Technical Series 98-109
Resistance to air leakage is a key requirement of an air barrier system. The Institute for Research in Construction (IRC) of the National Research Council Canada has proposed the following levels of airtightness for air barrier systems:
|Air Leakage Classification||Air Leakage Rate (l/s-m2 @ 75 Pa)|
|Type 1||0.10 to < 0.15|
|Type 2||0.05 to < 0.10|
|Type 3||< 0.05|
In order to create an air barrier system that achieves the required overall air leakage rate, it is important that the materials composing the air barrier system be resistant to air leakage. In order to select materials to use in constructing an air barrier system that will meet the above guidelines, the designer needs to know the air leakage rates of building materials. This research project was conducted to give designers guidance in choosing materials appropriate for air barrier systems.
Since this study was conducted, the National Building Code (NBC) has been amended to require that materials forming part of an air barrier assembly should not exceed an air leakage rate of 0.02 l/s-m2 @ 75 Pa.
In this study, a test method was developed to determine the air leakage rate of common building materials. To conduct the test, the materials were first wrapped in polyethylene (zero air leakage) and sealed to the open side of a chamber. The air leakage rate through the chamber was then measured with the chamber exposed to various pressure differentials to determine the leakage, if any, of the test apparatus. The polyethylene was then removed from the sample, and the air leakage rate was again measured with the chamber exposed to various pressure differentials. The air leakage rate through the sample was determined by subtracting the air leakage rate of the chamber. The test procedure was validated using orifice plates and by comparison of results with those obtained from IRC.
A total of 36 building materials, in pieces measuring 1 metre by 1 metre each, were tested at static pressure differentials varying from 25 to 100 Pa.
Table 1 shows the average air leakage rates at a pressure differential of 75 Pa for the 36 materials tested. The table also indicates the ratings as per the IRC guidelines and the NBC. Twelve of the materials had a non-measurable air leakage rate. An additional seven materials complied with the National Building Code air leakage limit of 0.02 l/s-m2.
The testing determined that non-homogeneity could exist within some samples and from one sample to another for a specific material. The air leakage through building materials having an air flow rate less than 0.15 l/s-m2 was found to be mainly laminar.
As airtightness is a key requirement of an effective air barrier system, designers need to know the air leakage rate of building materials. The test method developed in this study can be used to determine the air leakage rate of a variety of building materials, including rigid, flexible or loose materials. The determination of air leakage rates provides helpful information to designers with respect to the selection of materials needed to construct a good air barrier system. Further, since the air leakage through building materials with low air leakage rates was found to be mainly laminar, designers can calculate air flow resistance through a composite system in the same manner as they calculate resistance to heat flow.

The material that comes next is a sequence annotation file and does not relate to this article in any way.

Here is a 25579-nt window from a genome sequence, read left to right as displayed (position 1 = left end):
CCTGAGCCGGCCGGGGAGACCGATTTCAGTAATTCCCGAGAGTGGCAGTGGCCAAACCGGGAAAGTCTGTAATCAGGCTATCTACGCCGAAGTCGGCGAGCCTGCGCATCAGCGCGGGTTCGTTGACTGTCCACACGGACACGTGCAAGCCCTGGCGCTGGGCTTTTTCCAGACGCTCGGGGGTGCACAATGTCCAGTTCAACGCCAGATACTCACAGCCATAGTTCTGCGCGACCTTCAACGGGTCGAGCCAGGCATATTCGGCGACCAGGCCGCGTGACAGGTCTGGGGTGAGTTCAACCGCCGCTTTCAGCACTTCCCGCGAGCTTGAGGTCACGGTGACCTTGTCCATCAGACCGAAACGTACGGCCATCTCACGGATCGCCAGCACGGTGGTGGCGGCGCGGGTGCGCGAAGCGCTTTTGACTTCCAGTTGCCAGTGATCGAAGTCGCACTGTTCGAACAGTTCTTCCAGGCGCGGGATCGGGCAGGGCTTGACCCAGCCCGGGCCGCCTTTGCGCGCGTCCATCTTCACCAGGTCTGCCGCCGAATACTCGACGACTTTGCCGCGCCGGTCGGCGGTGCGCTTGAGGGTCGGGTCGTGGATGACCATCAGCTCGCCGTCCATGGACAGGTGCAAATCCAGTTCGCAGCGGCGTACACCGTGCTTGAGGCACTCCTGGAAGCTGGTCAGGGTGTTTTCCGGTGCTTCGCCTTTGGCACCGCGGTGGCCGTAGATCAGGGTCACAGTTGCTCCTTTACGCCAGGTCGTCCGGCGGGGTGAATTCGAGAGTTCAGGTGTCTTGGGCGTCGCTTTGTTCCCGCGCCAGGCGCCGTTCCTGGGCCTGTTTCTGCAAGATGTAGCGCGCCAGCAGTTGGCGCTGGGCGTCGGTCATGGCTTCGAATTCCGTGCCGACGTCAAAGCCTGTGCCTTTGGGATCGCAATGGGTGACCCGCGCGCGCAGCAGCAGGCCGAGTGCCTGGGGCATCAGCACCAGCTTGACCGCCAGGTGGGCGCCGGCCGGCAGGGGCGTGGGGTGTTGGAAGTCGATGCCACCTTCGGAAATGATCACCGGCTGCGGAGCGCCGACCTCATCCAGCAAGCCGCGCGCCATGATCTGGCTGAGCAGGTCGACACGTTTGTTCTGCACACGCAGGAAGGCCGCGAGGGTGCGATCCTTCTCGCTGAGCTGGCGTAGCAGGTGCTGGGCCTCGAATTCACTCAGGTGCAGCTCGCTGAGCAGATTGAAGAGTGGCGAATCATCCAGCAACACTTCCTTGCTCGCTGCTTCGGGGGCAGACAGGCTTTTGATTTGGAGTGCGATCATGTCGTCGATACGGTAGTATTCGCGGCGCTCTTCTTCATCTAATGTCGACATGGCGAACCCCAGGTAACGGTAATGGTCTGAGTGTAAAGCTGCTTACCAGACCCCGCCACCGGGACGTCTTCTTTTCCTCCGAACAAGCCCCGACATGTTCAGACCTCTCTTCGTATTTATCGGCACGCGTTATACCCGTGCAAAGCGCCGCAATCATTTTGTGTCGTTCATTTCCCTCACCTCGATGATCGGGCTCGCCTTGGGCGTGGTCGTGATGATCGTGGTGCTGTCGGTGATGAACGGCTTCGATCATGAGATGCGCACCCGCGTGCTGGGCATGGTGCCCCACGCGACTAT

|Material||Air Leakage Rate (l/s-m2@75 Pa)|
|Smooth Surface Roofing Membrane, 2 mm||Non-measurable|
|Aluminum Foil Vapour Barrier||Non-measurable|
|Modified Bituminous Torch-On Grade Membrane, 2.7 mm, Glass Fibre Matt||Non-measurable|
|Modified Bituminous Self-Adhesive Membrane, 1.3 mm||Non-measurable|
|Modified Bituminous Torch-On Grade Membrane, 2.7 mm, Polyester Reinforced Matt||Non-measurable|
|Plywood Sheathing, 9.5 mm||Non-measurable|
|Extruded Polystyrene, 38 mm||Non-measurable|
|Foil Back Urethane Insulation, 25.4 mm||Non-measurable|
|Phenolic Insulation Board, 24 mm||Non-measurable|
|Phenolic Insulation Board, 42 mm||Non-measurable|
|Cement Board, 12.7 mm||Non-measurable|
|Foil-Backed Gypsum Board, 12.7 mm||Non-measurable|
|Plywood Sheathing, 8 mm||0.0067|
|Flakewood Board, 16 mm||0.0069|
|Gypsum Board (M/R), 12.7 mm||0.0091|
|Flakewood Board, 11 mm||0.0108|
|Particleboard, 12.7 mm||0.0155|
|Reinforced Non-Perforated Polyolefin||0.0195|
|Gypsum Board, 12.7 mm||0.0196|
|Particleboard, 15.9 mm||0.0260|
|Tempered Hardboard, 3.2 mm||0.0274|
|Expanded Polystyrene, Type 2||0.1187|
|Roofing Felt, 30 lb.||0.1873|
|Non-Perforated Asphalt Felt, 15 lb.||0.3962|
|Rigid Glass Fibre Insulation Board with a Spun Bonded Olefin Film on One Face||0.4880|
|Plain Fibreboard, 11 mm||0.8223|
|Asphalt Impregnated Fibreboard, 11 mm||0.8285|
|Spun Bonded Olefin Film (1991 product)||0.9593|
|Perforated Polyethylene, # 1||4.0320|
|Perforated Polyethylene, # 2||3.2307|
|Expanded Polystyrene, Type 1||12.2372|
|Tongue and Groove Planks||19.1165|
|Cellulose Insulation, Spray-On||86.9457|
Project Manager: Jacques Rousseau
Research Consultant: Air Ins.
Research Report: Air Permeance of Building Materials, 1998
A full report on this research project is available from the Canadian Housing Information Centre at the address below.
full report on this research project is available
from the Canadian Housing Information Centre.
The information in this publication represents the latest knowledge available to CMHC at the time of publication, and has been thoroughly reviewed by experts in the housing field. CMHC, however, assumes no liability for any damage, injury, expense or loss that may result from use of this information.
©1999 CMHC-SCHL. All rights reserved.